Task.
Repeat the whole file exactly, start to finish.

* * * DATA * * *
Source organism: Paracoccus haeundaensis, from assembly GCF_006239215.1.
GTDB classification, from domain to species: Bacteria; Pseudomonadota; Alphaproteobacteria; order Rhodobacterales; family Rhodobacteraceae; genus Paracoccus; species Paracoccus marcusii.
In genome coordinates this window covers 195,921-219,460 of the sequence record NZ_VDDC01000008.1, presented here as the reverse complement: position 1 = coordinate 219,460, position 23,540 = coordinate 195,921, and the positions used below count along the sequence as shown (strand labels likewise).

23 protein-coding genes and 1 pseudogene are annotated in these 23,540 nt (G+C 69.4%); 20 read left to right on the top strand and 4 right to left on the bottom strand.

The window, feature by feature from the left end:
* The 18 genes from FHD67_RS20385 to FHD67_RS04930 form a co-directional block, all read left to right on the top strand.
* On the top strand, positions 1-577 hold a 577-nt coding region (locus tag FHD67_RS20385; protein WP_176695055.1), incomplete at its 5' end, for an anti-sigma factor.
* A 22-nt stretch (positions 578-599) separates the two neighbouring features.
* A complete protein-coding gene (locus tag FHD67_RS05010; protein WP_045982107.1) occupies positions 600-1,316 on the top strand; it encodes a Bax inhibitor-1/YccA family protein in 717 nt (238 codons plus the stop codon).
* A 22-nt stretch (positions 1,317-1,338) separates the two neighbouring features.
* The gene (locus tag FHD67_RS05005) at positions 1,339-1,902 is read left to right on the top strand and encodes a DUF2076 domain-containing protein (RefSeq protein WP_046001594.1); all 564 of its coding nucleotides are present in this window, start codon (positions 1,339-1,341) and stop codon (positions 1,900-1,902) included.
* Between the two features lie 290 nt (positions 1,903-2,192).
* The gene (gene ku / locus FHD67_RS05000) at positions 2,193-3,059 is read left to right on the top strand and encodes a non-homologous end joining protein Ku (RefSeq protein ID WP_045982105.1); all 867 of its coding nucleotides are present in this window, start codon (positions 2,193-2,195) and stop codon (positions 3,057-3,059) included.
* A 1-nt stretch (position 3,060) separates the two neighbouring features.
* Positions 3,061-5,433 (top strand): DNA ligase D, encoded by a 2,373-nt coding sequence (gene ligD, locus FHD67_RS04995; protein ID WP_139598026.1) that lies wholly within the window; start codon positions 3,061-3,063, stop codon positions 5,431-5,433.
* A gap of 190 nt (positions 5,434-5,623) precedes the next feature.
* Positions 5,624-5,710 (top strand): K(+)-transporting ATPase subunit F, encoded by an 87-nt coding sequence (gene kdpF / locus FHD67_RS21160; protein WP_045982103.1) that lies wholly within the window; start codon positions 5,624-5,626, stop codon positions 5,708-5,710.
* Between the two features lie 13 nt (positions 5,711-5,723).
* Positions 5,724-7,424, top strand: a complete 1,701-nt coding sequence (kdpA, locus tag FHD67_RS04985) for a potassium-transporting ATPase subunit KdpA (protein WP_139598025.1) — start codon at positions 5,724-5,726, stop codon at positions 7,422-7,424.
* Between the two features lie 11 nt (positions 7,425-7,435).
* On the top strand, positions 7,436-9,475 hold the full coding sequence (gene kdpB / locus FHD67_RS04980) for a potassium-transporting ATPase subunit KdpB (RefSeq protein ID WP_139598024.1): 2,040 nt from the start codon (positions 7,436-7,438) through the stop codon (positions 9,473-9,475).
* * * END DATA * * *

Source organism: Paracoccus haeundaensis, from assembly GCF_006239215.1.
GTDB classification, from domain to species: Bacteria; Pseudomonadota; Alphaproteobacteria; order Rhodobacterales; family Rhodobacteraceae; genus Paracoccus; species Paracoccus marcusii.
In genome coordinates this window covers 195,921-219,460 of the sequence record NZ_VDDC01000008.1, presented here as the reverse complement: position 1 = coordinate 219,460, position 23,540 = coordinate 195,921, and the positions used below count along the sequence as shown (strand labels likewise).

23 protein-coding genes and 1 pseudogene are annotated in these 23,540 nt (G+C 69.4%); 20 read left to right on the top strand and 4 right to left on the bottom strand.

The window, feature by feature from the left end:
* The 18 genes from FHD67_RS20385 to FHD67_RS04930 form a co-directional block, all read left to right on the top strand.
* On the top strand, positions 1-577 hold a 577-nt coding region (locus tag FHD67_RS20385; protein WP_176695055.1), incomplete at its 5' end, for an anti-sigma factor.
* A 22-nt stretch (positions 578-599) separates the two neighbouring features.
* A complete protein-coding gene (locus tag FHD67_RS05010; protein WP_045982107.1) occupies positions 600-1,316 on the top strand; it encodes a Bax inhibitor-1/YccA family protein in 717 nt (238 codons plus the stop codon).
* A 22-nt stretch (positions 1,317-1,338) separates the two neighbouring features.
* The gene (locus tag FHD67_RS05005) at positions 1,339-1,902 is read left to right on the top strand and encodes a DUF2076 domain-containing protein (RefSeq protein WP_046001594.1); all 564 of its coding nucleotides are present in this window, start codon (positions 1,339-1,341) and stop codon (positions 1,900-1,902) included.
* Between the two features lie 290 nt (positions 1,903-2,192).
* The gene (gene ku / locus FHD67_RS05000) at positions 2,193-3,059 is read left to right on the top strand and encodes a non-homologous end joining protein Ku (RefSeq protein ID WP_045982105.1); all 867 of its coding nucleotides are present in this window, start codon (positions 2,193-2,195) and stop codon (positions 3,057-3,059) included.
* A 1-nt stretch (position 3,060) separates the two neighbouring features.
* Positions 3,061-5,433 (top strand): DNA ligase D, encoded by a 2,373-nt coding sequence (gene ligD, locus FHD67_RS04995; protein ID WP_139598026.1) that lies wholly within the window; start codon positions 3,061-3,063, stop codon positions 5,431-5,433.
* A gap of 190 nt (positions 5,434-5,623) precedes the next feature.
* Positions 5,624-5,710 (top strand): K(+)-transporting ATPase subunit F, encoded by an 87-nt coding sequence (gene kdpF / locus FHD67_RS21160; protein WP_045982103.1) that lies wholly within the window; start codon positions 5,624-5,626, stop codon positions 5,708-5,710.
* Between the two features lie 13 nt (positions 5,711-5,723).
* Positions 5,724-7,424, top strand: a complete 1,701-nt coding sequence (kdpA, locus tag FHD67_RS04985) for a potassium-transporting ATPase subunit KdpA (protein WP_139598025.1) — start codon at positions 5,724-5,726, stop codon at positions 7,422-7,424.
* Between the two features lie 11 nt (positions 7,425-7,435).
* On the top strand, positions 7,436-9,475 hold the full coding sequence (gene kdpB / locus FHD67_RS04980) for a potassium-transporting ATPase subunit KdpB (RefSeq protein ID WP_139598024.1): 2,040 nt from the start codon (positions 7,436-7,438) through the stop codon (positions 9,473-9,475).